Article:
3 years ago

Ecologically Driven Ultrastructural and Hydrodynamic Designs in Stomatopod Cuticles

Ecologically Driven Ultrastructural and Hydrodynamic Designs in Stomatopod Cuticles
David Kisailus, Pablo Zavattieri, Nigel Hughes, Garrett Milliron, Kenneth Evans-Lutterodt, Lessa Kay Grunenfelder, Nicholas Yaraghi, Steven Herrera, Isaias Gallana
Ecological pressures and varied feeding behaviors in a multitude of organisms have necessitated the drive for adaptation. One such change is seen in the feeding appendages of stomatopods, a group of highly predatory marine crustaceans. Stomatopods include “spearers,” who ambush and snare soft bodied prey, and “smashers,” who bludgeon hard-shelled prey with a heavily mineralized club. The regional substructural complexity of the stomatopod dactyl club from the smashing predator Odontodactylus scyllarus represents a model system in the study of impact tolerant biominerals. The club consists of a highly mineralized impact region, a characteristic Bouligand architecture (common to arthropods), and a unique section of the club, the striated region, composed of highly aligned sheets of mineralized fibers. Detailed ultrastructural investigations of the striated region within O. scyllarus and a related species of spearing stomatopod, Lysiosquillina maculate show consistent organization of mineral and organic, but distinct differences in macro-scale architecture. Evidence is provided for the function and substructural exaptation of the striated region, which facilitated redeployment of a raptorial feeding appendage as a biological hammer. Moreover, given the need to accelerate underwater and “grab” or “smash” their prey, the spearer and smasher appendages are specifically designed with a significantly reduced drag force. A highly aligned and mineralized structure is identified within the exocuticle of an impact-resistant crustacean appendage. This regional composite structure features circumferentially wrapped unidirectional chitinous fibers consisting of amorphous calcium carbonate and calcium phosphate that place the club under compression during high-energy strikes. Macro-morphological hydrodynamic features are revealed that significantly reduce drag, enabling acceleration to strike at incredibly high rates.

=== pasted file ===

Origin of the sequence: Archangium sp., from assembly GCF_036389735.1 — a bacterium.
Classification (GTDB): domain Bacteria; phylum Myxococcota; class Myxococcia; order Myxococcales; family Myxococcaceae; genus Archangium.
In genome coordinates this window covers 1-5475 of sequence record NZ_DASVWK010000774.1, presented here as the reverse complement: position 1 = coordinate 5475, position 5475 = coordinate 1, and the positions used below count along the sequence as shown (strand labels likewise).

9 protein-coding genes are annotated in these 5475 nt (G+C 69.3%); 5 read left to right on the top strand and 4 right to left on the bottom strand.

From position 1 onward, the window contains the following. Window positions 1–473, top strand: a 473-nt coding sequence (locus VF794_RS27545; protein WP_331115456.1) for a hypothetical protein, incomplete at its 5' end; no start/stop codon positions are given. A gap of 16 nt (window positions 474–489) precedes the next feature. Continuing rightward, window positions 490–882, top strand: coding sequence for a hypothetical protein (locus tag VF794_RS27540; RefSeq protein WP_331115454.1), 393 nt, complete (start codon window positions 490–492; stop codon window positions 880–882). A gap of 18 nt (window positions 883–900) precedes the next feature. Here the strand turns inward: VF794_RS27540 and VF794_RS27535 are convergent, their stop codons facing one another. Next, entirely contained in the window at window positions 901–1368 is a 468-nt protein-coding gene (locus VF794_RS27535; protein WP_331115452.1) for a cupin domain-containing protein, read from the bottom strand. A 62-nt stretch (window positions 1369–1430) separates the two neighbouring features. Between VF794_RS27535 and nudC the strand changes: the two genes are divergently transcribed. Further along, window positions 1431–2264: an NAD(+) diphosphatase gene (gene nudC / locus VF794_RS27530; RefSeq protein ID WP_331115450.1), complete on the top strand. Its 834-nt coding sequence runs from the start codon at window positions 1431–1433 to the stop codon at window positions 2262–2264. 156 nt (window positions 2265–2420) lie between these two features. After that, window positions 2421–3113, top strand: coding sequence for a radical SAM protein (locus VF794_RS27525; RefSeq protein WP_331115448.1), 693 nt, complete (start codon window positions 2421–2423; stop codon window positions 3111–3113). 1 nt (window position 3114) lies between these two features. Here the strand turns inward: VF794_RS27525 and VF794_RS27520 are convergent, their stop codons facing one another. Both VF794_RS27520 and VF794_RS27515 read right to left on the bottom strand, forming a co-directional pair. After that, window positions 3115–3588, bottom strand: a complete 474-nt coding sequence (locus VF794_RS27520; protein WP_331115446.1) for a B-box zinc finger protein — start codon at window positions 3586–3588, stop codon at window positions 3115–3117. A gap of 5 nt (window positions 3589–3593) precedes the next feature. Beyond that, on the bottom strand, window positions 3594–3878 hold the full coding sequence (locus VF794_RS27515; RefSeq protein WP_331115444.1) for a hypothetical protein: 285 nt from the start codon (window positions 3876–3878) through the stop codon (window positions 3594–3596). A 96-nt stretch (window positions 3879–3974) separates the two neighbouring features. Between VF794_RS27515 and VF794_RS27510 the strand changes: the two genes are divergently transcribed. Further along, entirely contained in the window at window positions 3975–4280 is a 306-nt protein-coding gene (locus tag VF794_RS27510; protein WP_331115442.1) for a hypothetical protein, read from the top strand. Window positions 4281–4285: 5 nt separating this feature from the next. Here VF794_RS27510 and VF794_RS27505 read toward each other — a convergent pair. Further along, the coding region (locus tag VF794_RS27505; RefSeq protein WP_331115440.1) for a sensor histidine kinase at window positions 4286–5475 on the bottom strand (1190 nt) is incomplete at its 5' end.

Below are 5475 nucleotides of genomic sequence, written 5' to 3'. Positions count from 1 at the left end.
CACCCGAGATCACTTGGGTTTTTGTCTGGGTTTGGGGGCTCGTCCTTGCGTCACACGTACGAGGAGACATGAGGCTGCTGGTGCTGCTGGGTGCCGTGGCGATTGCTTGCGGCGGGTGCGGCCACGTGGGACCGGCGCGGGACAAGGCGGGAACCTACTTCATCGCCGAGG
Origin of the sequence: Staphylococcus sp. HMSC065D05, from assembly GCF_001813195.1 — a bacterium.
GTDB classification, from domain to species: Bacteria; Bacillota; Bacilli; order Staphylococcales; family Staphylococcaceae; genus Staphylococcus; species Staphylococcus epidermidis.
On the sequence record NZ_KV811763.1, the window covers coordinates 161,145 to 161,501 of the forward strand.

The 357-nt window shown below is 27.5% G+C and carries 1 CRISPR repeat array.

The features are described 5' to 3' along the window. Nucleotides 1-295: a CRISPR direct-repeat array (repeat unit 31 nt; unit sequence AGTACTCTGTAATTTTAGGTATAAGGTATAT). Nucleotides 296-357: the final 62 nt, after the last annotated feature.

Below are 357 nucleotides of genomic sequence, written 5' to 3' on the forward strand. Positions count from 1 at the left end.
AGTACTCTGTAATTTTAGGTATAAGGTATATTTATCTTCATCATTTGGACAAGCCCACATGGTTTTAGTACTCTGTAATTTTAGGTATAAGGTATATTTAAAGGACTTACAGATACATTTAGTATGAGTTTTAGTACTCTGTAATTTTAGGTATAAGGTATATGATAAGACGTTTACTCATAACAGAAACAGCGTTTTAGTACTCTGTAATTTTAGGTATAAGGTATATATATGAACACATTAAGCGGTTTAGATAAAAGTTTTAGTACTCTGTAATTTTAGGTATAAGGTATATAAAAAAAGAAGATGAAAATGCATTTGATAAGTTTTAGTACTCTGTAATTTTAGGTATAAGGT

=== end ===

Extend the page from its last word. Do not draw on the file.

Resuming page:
Publisher URL: http://onlinelibrary.wiley.com/resolve/doi

DOI: 10.1002/adma.201705295

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